Information for Patients
Heart failure is a condition in which the heart can't pump enough blood to meet the body's needs. Heart failure does not mean that your heart has stopped or is about to stop working. It means that your heart is not able to pump blood the way it should. It can affect one or both sides of the heart.
The weakening of the heart's pumping ability causes
- Blood and fluid to back up into the lungs
- The buildup of fluid in the feet, ankles and legs - called edema
- Tiredness and shortness of breath
Common causes of heart failure are coronary artery disease, high blood pressure and diabetes. It is more common in people who are 65 years old or older, African Americans, people who are overweight, and people who have had a heart attack. Men have a higher rate of heart failure than women.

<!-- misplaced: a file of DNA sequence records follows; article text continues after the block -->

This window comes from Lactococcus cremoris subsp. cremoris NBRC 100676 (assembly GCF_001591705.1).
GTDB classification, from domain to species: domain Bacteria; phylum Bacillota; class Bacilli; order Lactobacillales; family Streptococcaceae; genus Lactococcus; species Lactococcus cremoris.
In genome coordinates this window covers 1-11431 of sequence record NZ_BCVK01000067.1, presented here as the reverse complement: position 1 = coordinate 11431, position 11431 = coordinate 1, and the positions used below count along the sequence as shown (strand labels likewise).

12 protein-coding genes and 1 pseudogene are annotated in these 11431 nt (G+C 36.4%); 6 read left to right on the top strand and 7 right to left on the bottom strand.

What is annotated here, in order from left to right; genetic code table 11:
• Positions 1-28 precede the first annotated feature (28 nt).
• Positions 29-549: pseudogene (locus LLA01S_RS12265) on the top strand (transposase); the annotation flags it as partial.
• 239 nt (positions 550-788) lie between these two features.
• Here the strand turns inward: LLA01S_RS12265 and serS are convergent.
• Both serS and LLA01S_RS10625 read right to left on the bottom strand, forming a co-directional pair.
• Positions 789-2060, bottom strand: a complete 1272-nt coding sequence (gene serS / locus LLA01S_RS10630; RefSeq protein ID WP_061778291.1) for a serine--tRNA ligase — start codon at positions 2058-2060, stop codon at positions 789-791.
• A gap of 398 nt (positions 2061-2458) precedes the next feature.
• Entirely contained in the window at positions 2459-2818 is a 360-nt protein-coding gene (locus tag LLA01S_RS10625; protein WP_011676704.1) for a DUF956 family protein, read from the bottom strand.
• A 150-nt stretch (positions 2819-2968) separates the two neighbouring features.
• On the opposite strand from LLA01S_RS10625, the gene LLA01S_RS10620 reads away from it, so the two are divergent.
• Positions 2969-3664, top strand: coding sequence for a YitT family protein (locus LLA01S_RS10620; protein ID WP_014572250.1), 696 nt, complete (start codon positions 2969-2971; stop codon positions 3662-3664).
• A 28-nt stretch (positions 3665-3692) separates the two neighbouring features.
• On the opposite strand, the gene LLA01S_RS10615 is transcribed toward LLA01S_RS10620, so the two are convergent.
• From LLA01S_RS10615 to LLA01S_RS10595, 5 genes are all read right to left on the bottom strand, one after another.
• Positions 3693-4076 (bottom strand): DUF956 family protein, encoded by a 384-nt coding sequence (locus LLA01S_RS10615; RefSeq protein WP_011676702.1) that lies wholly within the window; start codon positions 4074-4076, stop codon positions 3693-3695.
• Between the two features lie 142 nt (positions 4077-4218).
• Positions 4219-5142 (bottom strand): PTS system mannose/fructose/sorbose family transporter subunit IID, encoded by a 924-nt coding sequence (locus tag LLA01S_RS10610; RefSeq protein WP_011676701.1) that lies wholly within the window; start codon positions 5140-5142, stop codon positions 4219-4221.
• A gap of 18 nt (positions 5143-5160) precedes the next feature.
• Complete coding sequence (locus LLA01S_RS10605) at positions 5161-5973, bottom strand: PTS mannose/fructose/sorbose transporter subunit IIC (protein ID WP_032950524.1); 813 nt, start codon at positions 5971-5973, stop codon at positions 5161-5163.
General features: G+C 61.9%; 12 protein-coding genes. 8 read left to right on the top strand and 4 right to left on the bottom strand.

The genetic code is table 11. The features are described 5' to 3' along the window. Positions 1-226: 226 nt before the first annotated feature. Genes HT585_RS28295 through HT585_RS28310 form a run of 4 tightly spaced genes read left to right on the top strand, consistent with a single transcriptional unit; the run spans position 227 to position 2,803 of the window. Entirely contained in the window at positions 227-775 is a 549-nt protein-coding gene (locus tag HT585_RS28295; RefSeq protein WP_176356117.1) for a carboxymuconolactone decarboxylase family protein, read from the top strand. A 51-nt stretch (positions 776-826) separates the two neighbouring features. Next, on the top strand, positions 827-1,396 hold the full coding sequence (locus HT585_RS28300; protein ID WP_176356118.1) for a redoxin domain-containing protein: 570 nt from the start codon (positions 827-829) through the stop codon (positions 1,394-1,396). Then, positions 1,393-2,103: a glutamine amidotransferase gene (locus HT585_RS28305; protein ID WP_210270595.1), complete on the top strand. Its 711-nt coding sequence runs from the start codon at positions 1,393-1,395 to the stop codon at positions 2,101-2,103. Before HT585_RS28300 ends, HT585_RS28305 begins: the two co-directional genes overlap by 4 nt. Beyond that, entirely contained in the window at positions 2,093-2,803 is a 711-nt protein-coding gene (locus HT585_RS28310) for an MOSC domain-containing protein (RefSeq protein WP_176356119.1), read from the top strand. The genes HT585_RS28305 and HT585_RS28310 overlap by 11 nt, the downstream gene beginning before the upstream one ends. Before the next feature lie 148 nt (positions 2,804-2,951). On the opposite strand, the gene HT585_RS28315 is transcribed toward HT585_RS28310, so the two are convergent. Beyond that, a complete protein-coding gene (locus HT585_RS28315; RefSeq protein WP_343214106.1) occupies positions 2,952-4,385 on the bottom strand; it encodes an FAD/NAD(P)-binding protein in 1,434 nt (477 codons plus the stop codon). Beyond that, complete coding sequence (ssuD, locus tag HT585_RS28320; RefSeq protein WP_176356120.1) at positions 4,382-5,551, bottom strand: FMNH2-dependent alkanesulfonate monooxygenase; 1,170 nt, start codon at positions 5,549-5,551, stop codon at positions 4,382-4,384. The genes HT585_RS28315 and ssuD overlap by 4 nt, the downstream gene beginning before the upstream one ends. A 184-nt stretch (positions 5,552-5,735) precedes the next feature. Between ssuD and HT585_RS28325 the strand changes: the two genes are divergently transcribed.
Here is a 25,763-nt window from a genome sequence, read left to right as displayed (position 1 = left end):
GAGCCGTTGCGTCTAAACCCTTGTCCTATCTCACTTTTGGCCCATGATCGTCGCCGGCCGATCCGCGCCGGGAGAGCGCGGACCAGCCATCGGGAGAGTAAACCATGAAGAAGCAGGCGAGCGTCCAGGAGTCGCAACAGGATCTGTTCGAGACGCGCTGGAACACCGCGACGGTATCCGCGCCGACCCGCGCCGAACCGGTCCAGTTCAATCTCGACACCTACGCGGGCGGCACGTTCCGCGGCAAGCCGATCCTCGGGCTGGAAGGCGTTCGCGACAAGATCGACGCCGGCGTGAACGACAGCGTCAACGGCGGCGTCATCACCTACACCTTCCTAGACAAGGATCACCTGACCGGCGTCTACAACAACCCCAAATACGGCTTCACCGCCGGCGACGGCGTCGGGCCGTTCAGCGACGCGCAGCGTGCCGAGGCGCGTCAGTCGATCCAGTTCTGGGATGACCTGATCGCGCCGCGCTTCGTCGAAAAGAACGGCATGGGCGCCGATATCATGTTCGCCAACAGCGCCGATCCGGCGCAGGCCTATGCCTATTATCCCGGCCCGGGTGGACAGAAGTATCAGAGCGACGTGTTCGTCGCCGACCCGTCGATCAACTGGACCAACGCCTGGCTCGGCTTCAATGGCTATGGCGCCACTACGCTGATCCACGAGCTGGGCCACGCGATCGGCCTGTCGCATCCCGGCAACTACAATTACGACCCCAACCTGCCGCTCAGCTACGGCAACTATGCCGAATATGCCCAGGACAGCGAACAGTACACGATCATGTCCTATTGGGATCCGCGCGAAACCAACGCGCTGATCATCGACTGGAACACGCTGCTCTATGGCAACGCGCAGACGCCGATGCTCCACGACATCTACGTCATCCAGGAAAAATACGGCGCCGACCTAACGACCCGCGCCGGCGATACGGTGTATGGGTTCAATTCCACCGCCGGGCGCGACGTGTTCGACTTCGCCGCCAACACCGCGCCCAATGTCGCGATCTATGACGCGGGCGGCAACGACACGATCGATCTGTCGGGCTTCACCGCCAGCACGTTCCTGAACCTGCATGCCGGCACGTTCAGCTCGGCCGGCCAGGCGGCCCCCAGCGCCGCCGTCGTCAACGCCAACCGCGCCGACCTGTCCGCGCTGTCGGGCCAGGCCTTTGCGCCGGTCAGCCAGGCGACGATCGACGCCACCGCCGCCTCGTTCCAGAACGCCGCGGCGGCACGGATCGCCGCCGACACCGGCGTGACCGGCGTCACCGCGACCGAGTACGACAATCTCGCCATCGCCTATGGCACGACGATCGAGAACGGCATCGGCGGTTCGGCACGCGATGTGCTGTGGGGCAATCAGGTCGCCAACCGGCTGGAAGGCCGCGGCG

Your doctor will diagnose heart failure by doing a physical exam and heart tests. Treatment includes treating the underlying cause of your heart failure, medicines, and heart transplantation if other treatments fail.
NIH: National Heart, Lung, and Blood Institute
Uncommon Infant and Newborn Problems
It can be scary when your baby is sick, especially when it is not an everyday problem like a cold or a fever. You may not know whether the problem is serious or how to treat it. If you have concerns about your baby's health, call your health care provider right away.
Learning information about your baby's condition can help ease your worry. Do not be afraid to ask questions about your baby's care. By working together with your health care provider, you make sure that your baby gets the best care possible.